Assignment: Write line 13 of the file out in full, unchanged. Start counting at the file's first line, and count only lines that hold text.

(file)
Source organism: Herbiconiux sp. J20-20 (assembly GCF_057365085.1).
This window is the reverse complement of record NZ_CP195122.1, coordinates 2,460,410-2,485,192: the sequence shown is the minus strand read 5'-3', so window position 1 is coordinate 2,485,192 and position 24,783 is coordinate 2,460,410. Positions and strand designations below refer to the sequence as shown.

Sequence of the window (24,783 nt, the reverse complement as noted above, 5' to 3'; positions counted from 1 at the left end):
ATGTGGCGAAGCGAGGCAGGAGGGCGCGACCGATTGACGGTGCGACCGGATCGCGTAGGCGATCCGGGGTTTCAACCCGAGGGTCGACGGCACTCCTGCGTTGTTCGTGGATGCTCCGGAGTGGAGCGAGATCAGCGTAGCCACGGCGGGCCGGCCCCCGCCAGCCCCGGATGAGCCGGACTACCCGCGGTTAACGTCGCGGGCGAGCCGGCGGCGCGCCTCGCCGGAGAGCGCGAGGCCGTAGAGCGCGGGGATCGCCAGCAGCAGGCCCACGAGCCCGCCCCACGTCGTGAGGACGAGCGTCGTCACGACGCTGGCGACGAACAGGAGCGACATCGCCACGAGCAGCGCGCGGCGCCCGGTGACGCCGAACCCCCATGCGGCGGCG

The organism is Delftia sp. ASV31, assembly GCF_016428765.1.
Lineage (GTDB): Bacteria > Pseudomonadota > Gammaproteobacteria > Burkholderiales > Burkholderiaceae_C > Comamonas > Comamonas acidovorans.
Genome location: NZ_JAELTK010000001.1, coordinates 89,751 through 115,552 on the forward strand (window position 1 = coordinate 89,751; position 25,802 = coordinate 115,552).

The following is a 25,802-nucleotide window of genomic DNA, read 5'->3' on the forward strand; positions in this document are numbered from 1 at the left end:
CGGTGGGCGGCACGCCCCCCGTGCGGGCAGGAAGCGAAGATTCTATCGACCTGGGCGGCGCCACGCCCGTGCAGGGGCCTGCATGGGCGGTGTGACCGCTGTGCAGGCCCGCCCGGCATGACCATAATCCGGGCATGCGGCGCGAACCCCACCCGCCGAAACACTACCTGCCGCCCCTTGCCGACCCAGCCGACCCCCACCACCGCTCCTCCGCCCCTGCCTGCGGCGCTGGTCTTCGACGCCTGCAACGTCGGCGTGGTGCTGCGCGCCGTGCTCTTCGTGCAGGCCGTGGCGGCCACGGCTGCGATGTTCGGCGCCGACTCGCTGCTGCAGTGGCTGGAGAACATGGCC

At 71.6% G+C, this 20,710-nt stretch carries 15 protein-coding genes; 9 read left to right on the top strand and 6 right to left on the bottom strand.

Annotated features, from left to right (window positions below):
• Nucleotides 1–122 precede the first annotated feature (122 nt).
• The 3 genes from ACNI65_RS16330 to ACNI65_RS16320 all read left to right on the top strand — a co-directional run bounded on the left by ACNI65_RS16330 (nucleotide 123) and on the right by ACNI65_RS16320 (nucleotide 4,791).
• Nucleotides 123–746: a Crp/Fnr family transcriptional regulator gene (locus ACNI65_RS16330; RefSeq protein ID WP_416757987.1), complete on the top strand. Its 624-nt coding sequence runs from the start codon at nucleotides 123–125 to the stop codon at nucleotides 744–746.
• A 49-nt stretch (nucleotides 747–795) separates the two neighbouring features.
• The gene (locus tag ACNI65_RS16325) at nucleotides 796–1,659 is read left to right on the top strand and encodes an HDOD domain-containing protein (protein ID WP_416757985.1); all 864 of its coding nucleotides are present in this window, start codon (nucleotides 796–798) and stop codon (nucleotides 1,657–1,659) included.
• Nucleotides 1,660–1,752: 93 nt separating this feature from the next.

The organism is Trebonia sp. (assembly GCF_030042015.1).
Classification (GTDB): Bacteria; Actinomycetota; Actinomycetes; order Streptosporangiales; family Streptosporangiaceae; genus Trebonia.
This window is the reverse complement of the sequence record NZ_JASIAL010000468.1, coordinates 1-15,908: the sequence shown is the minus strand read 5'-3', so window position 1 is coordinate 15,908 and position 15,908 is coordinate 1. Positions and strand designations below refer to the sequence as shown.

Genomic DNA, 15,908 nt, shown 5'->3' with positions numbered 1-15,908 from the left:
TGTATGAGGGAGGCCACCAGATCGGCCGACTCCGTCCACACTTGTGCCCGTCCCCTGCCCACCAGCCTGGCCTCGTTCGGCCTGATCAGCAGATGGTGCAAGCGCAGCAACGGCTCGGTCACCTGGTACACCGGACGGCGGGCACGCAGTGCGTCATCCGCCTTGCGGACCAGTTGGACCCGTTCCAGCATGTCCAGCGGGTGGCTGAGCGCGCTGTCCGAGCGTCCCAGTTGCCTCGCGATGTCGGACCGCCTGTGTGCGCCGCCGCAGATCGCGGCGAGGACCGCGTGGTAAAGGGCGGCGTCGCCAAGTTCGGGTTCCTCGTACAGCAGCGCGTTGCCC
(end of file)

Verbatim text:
• The 3 genes from ACNI65_RS16330 to ACNI65_RS16320 all read left to right on the top strand — a co-directional run bounded on the left by ACNI65_RS16330 (nucleotide 123) and on the right by ACNI65_RS16320 (nucleotide 4,791).